There was a rise in the number of businesses across the North East and Yorkshire that became insolvent in the first half of 2022.
Analysis from Interpath Advisory - formerly KPMG’s UK restructuring practice - shows corporate insolvencies rose 35% in the first six months of the year, as a total of 62 companies across the two regions fell into administration, up from 46 during the same period of 2021. The trend reflects the UK picture which shows 451 companies fell into administration in the first half of 2022 – up from 312 companies in the first half of 2021, but not at the pre-pandemic levels of 655 in the first half of 2020.
Interpath said insolvencies could be seen across a range of sectors as building and construction, industrial manufacturing, and retail businesses experienced the sharpest rises.
James Lumb, managing director and head of Interpath’s team in the North East, said: “Businesses in our region continue to be buffeted by an array of headwinds, from inflation and interest rate rises, to supply chain disruption and staff shortages, not forgetting the war in Ukraine and now political uncertainty on the home front with the impending change in Prime Minister.
“Inflation – both in terms of input costs and wages - is proving to be a particular challenge, as organisations tread that fine line of how much they can pass rising input costs on to customers, while wrestling with the conundrum of balancing pay rises against double-digit inflation.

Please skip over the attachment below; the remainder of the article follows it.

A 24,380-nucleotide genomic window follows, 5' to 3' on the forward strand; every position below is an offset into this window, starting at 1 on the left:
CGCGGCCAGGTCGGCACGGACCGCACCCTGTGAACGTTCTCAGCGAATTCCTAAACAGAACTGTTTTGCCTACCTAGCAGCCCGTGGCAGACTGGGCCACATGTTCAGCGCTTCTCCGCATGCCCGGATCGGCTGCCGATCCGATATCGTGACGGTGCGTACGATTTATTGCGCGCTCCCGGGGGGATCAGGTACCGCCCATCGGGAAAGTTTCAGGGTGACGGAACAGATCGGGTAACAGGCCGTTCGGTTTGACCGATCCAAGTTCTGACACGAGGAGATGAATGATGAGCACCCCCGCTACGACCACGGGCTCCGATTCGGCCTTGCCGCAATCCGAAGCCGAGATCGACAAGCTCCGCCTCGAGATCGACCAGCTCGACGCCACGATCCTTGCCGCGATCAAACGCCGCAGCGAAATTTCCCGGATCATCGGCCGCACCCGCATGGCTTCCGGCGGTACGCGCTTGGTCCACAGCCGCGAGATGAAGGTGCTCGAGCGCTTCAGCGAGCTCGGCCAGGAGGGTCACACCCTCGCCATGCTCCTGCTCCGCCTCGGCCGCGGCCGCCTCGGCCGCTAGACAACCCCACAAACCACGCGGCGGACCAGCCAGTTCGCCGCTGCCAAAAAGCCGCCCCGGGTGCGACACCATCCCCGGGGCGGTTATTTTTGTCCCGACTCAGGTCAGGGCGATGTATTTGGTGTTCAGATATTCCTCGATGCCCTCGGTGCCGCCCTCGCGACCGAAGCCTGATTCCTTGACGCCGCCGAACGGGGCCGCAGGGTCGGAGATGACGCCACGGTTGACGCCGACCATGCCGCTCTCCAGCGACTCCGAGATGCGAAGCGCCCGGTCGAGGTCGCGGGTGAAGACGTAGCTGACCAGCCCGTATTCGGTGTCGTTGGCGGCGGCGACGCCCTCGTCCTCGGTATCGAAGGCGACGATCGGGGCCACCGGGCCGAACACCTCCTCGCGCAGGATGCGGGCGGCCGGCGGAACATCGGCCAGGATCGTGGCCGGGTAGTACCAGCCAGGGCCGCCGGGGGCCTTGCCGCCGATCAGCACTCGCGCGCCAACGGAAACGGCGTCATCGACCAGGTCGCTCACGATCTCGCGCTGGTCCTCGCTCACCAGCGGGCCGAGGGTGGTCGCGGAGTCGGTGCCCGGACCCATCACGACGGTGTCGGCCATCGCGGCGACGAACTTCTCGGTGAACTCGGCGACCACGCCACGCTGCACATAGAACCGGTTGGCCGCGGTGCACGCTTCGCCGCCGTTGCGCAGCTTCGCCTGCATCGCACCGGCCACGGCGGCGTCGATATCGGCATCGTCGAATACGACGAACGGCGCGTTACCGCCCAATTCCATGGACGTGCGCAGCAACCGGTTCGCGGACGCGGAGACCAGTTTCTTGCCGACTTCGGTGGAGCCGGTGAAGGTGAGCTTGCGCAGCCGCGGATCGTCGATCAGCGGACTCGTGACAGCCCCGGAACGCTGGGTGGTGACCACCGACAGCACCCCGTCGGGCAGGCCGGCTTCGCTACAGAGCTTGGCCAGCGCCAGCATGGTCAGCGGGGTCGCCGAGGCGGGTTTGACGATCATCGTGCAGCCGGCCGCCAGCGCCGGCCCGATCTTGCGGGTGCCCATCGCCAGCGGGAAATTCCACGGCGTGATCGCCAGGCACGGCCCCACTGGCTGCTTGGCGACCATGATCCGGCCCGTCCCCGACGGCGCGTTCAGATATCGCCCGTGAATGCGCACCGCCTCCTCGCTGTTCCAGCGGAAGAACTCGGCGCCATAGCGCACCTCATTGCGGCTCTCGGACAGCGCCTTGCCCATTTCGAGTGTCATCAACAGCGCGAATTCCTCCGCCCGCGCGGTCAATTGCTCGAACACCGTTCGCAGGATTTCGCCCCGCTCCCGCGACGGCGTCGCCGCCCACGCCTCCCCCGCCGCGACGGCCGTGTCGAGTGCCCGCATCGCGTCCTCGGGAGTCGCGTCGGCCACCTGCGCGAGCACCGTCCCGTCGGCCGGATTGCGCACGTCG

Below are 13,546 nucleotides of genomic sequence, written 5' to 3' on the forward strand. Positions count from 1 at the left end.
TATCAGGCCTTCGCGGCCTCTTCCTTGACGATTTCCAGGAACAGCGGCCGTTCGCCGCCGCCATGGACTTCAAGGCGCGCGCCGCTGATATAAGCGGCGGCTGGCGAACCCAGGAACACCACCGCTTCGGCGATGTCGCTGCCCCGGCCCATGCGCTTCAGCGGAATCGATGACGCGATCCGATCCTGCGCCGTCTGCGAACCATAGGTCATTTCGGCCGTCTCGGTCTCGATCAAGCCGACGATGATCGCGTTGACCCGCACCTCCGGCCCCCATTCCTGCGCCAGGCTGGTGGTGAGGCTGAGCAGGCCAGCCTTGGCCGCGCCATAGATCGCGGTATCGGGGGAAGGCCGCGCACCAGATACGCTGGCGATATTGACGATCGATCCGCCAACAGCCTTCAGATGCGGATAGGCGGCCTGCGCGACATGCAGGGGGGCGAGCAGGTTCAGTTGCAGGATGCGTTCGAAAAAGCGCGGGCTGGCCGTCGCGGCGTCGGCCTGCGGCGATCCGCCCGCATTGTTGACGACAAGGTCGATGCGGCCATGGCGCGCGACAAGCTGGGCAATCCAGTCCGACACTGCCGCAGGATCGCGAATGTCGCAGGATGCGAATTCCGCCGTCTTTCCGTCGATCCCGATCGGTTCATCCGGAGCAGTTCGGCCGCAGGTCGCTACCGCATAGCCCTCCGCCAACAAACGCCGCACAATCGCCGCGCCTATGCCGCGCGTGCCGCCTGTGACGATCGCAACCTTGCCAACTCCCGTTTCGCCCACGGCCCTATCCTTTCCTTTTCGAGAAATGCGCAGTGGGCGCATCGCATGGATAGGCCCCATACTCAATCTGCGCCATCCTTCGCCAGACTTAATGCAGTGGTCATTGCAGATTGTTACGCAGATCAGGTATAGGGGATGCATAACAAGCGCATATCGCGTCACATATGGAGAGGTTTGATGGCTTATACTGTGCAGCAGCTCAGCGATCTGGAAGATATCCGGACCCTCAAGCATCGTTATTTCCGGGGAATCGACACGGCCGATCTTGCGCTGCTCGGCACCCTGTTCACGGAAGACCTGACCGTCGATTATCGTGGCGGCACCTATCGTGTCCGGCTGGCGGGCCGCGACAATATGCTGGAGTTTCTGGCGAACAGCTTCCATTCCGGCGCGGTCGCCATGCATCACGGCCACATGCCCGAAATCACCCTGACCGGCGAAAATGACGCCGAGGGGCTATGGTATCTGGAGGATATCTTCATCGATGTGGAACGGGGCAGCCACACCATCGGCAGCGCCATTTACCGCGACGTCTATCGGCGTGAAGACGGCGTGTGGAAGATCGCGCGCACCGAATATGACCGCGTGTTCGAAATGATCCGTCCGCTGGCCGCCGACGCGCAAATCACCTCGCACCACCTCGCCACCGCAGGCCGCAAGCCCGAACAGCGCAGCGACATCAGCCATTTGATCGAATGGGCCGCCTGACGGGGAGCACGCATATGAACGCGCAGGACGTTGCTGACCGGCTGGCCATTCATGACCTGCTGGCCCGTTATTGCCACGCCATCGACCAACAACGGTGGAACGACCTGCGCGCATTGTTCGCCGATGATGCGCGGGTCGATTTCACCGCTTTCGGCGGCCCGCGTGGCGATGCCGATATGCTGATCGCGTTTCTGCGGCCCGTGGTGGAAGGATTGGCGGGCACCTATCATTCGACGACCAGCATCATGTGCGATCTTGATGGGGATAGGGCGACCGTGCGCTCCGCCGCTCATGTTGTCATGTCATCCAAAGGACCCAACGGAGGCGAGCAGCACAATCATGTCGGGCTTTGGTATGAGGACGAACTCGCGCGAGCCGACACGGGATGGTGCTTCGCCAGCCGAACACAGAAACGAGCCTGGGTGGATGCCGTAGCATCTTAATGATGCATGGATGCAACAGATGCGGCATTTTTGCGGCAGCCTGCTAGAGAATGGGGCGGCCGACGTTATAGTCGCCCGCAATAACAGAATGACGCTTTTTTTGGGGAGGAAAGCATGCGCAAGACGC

“With five consecutive interest rises over recent months, and undoubtedly more to come, plus fuel and energy costs continuing to rise, there’s no surprise that both consumers and businesses alike are thought to be preparing to batten down the hatches in the autumn.”
Mr Lumb added: “Many businesses are now spending the cash buffers built up over the last couple of years, and so from a cashflow perspective, appear to be reasonably healthy. However, their balance sheets and profit and loss statements are weak, and the reality is that it won’t be too long before cash outflows catch up.
“Remember: a large number of businesses were propped up during the pandemic by the myriad of government support schemes, coupled with a supportive lending environment, leading to higher availability of cash.
“However, anecdotally we are now starting to see two things. First, in certain circumstances, institutions are becoming more cautious in their approach to lending. Should even a small number of lenders start to catch a cold, this will become problematic for businesses, as they plan for growth and investment, burn through their cash reserves, and inflation continues to rise.
“Secondly, in recent weeks we have seen instances of enforcement action being taken and winding-up petitions being issued. While it’s too early to say that this is becoming a trend, it’s certainly notable given the moratorium on enforcement that was in place during the pandemic.”